Keeping Your School Free from Stinging Insects Webinar Report
Keeping Your School Free from Stinging Insects, one of a series of school Integrated Pest Management (IPM) webinars hosted by EPA’s Center of Expertise for School IPM, was presented on May 19, 2015. Included here is the contact information for the presenters, webinar statistics, responses to questions and comments.
- Justin Schmidt, Entomologist, University of Arizona
- Lynn Braband, Community IPM Educator, Cornell University
- Mark Hardin, IPM Specialist, Howard Co. (Maryland) Public School System
- 461 people from 45 states, and 2 countries (Canada and Saudi Arabia)
- Top 5 states: NY (73), TX (53), WA (42), CA (26), ME (22)
- Represented over 3.7 M students (3,745,044)
- Registration breakdown:
- 294 schools/ districts/ CCC were reached
- Facilities (105 ), Administration (98 ), Nurse (77 ), Staff (11)
- 49 Health Departments
- 54 IPM coordinators
- 17 Pest management professionals
- Others including state government (21), Federal (12) Edu (15)
- 10 Tribes including IHS
Webinars were the clear choice of training venues with a 90% (406) preference, as opposed to all other choices: classroom/workshops, conventions, websites, papers, combined
- 40% (185) attended the webinar from 38 states
- Represented 2.3M+ children (2,344,123)
- Top states: NY (24),TX (19), WA (18), OR (10), ME (9)
- 59% of all attendees were school related: (110) schools/ districts and Childcare Centers
- Facilities (40)
- IPM Coordinators (26)
- Administration (43),
- School nurse (18)
- Health Departments (23)
- Pest management professionals (7)
- Tribes (4)
- 100% of attendees have a better insight about stinging insect prevention in and around schools as a result of the webinar.
- 100% of attendees have gained greater insight of IPM as it relates to stinging insects.
Understanding of the importance of School IPM
- 84% correctly chose: IPM creates a healthier school environment for children.
- 100% of attendees agreed that "A systematic use of a variety of techniques is most effective for stinging insects." (99)
- 81% (284 yes) Does your school have a pesticide safety and IPM plan/policy? (46 did not know)
- 76% (272 yes) Does your school have an IPM Coordinator? ( 52 did not know: 31 no)
- 51 attendees requested more information on IPM
Outreach Effort (measured by how registrants learn about the webinar)
- 80% (364) responded that they learned of the webinar from an EPA generated e-mail or website
- 20% other source such as school or district administrator, educational services contact or PMP
- 90% correctly selected "Swatting and squashing yellow jackets is counterproductive because by crushing them a chemical pheromone is released that attracts and incites other nearby yellow jackets."
- 92% correctly selected the incorrect choice: "A yellow jacket stinger is barbed, so they can only sting once"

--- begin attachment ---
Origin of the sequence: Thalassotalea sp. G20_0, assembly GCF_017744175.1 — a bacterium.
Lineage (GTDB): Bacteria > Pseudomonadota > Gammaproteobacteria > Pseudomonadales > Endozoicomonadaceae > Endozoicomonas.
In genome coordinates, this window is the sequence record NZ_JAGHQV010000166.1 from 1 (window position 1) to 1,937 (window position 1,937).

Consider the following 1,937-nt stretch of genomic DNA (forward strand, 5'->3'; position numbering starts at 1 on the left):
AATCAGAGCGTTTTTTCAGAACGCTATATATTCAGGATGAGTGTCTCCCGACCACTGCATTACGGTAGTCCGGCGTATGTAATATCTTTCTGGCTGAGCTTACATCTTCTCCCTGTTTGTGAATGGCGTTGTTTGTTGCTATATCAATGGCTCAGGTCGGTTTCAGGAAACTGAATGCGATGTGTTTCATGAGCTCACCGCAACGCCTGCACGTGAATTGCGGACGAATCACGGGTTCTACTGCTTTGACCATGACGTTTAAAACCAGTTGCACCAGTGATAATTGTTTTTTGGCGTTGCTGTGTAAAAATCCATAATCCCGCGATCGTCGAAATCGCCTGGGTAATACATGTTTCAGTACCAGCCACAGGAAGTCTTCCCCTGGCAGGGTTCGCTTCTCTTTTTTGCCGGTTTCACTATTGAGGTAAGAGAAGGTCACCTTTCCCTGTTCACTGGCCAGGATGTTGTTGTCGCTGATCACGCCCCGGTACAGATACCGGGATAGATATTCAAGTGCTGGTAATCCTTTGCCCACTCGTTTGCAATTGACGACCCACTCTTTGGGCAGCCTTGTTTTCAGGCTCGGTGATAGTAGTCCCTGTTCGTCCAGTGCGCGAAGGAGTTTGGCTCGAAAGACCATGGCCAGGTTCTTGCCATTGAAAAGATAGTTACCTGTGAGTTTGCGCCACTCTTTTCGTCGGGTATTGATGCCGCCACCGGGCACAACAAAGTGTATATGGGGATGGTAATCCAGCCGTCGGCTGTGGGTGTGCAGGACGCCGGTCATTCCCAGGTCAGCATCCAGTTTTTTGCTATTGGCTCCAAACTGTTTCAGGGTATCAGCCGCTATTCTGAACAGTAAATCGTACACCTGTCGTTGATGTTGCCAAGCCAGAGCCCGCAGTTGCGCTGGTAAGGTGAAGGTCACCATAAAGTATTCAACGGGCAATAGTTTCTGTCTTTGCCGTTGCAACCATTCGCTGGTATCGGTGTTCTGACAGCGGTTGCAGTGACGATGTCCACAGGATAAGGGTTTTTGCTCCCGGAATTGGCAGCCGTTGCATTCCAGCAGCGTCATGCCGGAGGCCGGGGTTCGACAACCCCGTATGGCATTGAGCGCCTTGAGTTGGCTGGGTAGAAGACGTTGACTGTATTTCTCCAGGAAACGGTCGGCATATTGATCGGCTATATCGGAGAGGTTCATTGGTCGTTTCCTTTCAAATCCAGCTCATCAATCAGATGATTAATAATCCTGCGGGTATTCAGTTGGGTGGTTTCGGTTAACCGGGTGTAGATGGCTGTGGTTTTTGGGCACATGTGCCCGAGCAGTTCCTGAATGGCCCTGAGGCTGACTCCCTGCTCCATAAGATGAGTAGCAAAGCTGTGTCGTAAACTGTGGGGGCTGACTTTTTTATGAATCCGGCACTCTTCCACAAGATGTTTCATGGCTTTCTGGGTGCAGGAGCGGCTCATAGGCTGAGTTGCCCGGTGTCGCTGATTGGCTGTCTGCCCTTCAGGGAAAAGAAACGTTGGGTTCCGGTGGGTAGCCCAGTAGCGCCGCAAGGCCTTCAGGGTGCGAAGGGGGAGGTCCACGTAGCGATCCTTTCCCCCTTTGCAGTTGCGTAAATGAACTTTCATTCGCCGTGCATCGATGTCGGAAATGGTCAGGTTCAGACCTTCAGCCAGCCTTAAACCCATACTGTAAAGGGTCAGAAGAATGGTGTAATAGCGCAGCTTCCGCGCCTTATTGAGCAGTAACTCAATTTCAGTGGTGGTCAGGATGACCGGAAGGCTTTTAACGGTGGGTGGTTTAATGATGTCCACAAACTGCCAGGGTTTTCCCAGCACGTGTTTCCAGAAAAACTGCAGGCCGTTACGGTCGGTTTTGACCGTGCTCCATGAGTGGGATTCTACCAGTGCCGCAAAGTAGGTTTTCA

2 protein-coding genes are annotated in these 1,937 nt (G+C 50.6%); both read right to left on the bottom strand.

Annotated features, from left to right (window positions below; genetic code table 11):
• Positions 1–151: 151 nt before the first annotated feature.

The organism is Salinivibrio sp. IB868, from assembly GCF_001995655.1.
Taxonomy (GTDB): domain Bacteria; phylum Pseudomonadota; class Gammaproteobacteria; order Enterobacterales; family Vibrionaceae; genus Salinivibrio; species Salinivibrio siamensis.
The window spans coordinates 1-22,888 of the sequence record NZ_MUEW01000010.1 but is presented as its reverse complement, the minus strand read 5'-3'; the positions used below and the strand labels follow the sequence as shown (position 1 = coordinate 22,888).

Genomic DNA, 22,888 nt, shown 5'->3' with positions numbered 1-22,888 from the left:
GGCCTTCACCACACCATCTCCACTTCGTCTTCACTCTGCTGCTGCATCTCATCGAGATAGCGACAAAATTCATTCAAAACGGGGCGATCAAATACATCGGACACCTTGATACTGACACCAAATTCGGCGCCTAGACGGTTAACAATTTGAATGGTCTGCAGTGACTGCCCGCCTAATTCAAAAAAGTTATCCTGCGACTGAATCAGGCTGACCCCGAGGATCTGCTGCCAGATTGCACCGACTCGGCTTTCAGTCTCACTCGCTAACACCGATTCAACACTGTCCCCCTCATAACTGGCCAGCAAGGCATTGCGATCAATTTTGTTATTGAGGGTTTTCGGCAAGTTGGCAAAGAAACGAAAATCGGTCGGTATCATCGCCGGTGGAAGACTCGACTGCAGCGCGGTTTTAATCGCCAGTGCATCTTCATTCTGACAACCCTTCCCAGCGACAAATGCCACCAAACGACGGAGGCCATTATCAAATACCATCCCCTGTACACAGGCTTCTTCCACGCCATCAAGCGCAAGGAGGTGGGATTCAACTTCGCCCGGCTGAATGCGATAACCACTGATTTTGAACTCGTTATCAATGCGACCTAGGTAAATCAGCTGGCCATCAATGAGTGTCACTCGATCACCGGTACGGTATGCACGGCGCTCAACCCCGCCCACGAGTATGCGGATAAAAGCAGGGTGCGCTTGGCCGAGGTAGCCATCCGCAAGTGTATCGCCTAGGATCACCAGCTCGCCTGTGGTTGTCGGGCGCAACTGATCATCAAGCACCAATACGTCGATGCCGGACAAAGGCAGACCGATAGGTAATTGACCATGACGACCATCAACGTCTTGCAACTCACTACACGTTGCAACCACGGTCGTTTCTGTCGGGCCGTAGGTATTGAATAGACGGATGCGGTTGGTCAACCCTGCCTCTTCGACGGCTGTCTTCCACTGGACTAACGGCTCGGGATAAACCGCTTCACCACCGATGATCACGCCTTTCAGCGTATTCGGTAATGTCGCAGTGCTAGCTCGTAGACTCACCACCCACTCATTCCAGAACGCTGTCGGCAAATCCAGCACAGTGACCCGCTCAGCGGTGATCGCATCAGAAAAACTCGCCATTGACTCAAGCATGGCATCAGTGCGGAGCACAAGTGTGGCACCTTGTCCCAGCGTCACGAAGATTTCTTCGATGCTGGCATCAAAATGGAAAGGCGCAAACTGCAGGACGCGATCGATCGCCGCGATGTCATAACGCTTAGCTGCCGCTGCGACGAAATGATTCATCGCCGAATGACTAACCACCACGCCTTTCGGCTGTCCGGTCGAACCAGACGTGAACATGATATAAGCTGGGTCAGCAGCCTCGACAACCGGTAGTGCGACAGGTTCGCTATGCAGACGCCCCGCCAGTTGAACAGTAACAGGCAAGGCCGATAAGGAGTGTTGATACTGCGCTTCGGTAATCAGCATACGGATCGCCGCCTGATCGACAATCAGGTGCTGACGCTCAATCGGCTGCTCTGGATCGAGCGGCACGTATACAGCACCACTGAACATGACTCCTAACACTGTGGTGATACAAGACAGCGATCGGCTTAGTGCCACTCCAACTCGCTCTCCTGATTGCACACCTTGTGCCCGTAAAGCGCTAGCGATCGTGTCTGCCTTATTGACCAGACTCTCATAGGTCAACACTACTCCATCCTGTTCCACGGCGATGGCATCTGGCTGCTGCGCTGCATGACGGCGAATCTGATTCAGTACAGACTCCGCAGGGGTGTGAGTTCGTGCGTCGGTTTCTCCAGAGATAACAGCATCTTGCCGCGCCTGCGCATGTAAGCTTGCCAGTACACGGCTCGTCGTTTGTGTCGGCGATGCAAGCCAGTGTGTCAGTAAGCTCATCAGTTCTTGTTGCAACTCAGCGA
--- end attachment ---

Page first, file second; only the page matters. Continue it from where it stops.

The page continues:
- 85% correctly answered "Many wasps are beneficial because they prey on insect pests"
- 87% correctly chose "All of the above" for "Which statement concerning bee swarms is correct?")
The questions below were posed by the webinar participants. The responses may have been refined by the presenters following the webinar for clarification or to include additional resources.
Will the presentation be available for download? Where?
A PDF of the presentation is available on our website. Search EPA ArchiveUnfortunately, due to technical difficulties, a recording of the webinar will not be available.
Bird Management Questions
- Is there anything you can do to keep the paper wasps from coming back, or do you just have to keep knocking down their nests?
Generally, knocking down is about the easiest solution.
- Are Soap and water, if used early in the season effective against paper wasps?
In NYS, soap in water is considered use of an unregistered pesticide by our state regulatory agency. Listener Comment: I would rather use dish soap than a can of spray. We use a wet dry vacuum with soap and water in it.
- Is it not a good idea to seal holes in fall?
Comment: We use old floor machine pads to plug vent holes.
Generally yes for two reasons:
1) the yellow jackets are gone by December and present no risk;
2) it reduces problems next season.
As far as trapping yellow jackets and covering their nests, I have found that a Glass casserole lid works great. What do you think?
That sometimes can work. Better if you make a one-way screen cone to trap them inside. A plus is the lack of poisons.
Species - Specific Questions
- Are digger bees similar to miner or mining bees?
They are similar in that both are solitary and do not sting.
- How can Bumblebees be attracted to pollinate a garden?
Bumble bees like "big bee" flowers and those in the tomato family. Check Xerces Society website for ideas. Also google to make bumblebee boxes for them to nest in.
- Isn't it true that stinging insects are more aggressive in the fall when they may be intoxicated from eating fermenting fruit on the ground?
They are usually more of a problem in the fall because population’s peak then and food shortages become more acute. Drunkenness is not a major factor, but competition for fallen fruit generally increases their competition.
Could you each give the audience some good on-line resources to preventing encounters with stinging insects in schools and on playgrounds, like what you each described in the webinar, so we can learn even more?
NYS IPM Program of Cornell University; IPM for Buildings & Schools
We welcome your participation in our upcoming webinars and ask you to encourage your peers to attend. These presentations are geared specifically to school and school district facility managers, buildings and grounds managers and staff, childcare facility managers, and school IPM practitioners. School nurses, school administrators, health officials, and pest management professionals are welcome to attend.